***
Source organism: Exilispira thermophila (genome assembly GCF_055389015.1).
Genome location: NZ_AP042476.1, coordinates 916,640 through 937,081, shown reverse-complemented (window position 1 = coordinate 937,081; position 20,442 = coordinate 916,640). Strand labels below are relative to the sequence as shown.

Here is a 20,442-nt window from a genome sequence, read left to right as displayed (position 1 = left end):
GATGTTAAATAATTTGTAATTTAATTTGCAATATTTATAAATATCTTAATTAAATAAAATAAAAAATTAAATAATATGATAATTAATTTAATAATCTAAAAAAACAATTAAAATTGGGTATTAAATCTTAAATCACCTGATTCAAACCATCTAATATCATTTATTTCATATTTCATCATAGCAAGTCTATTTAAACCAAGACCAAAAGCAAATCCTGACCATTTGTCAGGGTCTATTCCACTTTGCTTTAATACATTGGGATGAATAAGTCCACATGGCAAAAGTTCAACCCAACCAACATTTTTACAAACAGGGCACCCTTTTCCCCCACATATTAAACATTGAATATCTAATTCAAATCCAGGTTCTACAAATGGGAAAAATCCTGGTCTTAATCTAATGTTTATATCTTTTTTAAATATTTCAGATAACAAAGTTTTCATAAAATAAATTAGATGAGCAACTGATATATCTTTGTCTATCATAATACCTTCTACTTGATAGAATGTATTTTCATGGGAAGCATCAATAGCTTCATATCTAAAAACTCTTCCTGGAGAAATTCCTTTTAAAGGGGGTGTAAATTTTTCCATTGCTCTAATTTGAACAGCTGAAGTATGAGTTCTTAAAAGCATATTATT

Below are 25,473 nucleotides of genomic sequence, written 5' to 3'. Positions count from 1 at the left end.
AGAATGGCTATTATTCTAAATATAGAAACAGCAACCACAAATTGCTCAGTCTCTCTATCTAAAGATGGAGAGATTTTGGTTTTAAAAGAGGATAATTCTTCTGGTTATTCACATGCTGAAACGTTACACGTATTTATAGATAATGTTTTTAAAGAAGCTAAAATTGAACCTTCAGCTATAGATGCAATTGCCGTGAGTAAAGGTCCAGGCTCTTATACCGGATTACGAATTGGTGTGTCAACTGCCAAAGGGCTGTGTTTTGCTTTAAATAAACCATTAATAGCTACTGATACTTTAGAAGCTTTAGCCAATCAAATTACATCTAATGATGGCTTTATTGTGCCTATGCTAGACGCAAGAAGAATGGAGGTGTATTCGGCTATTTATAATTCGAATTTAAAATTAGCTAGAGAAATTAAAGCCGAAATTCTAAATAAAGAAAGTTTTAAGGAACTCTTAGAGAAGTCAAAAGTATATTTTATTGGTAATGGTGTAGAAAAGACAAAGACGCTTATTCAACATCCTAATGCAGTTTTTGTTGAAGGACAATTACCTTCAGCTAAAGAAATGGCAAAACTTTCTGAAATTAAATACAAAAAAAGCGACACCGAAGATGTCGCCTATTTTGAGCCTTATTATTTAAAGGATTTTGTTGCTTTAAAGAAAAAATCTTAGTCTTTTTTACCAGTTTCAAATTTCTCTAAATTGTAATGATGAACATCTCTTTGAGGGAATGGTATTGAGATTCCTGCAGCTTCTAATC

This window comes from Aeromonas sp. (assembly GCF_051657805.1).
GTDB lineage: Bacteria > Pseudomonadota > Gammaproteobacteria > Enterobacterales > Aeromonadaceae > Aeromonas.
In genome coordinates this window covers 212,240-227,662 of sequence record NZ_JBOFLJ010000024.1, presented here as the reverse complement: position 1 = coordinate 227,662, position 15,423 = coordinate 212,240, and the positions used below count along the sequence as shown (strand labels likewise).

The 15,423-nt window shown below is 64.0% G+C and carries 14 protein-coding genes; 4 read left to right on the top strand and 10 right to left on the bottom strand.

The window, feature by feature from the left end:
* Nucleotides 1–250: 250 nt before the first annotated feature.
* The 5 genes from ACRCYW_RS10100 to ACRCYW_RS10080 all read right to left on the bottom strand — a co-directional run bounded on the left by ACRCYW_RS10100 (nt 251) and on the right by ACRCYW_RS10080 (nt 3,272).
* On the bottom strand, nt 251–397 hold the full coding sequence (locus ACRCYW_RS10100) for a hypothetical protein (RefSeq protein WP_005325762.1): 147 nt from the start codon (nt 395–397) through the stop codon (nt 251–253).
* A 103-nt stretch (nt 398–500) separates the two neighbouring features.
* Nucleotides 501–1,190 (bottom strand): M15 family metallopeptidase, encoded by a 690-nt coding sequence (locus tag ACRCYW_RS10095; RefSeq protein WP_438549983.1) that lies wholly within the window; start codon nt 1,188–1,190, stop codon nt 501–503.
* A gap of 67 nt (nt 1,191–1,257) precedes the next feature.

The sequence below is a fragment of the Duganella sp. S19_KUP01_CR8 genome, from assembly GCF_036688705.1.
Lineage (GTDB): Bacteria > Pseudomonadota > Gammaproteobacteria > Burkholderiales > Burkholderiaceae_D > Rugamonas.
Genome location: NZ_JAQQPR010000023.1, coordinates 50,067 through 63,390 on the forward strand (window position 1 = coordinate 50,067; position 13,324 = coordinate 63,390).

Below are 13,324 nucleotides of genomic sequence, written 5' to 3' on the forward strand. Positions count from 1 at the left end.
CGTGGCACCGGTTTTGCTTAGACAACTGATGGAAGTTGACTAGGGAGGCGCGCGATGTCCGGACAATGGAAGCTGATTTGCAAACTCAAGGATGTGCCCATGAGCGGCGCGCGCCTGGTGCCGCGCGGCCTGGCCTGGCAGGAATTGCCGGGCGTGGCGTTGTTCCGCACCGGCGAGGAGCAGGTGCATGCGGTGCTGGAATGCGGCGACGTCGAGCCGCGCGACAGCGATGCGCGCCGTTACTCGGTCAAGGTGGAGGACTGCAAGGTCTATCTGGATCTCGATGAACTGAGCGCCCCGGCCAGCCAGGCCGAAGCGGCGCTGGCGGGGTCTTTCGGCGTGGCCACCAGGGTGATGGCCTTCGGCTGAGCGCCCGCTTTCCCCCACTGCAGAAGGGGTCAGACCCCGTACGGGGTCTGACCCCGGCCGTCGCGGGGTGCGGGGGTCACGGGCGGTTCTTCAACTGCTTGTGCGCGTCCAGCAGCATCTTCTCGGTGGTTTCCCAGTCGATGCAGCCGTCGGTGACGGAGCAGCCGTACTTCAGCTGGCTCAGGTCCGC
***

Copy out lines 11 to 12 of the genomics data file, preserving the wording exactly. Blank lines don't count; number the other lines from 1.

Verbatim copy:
The window, feature by feature from the left end:
* Nucleotides 1–250: 250 nt before the first annotated feature.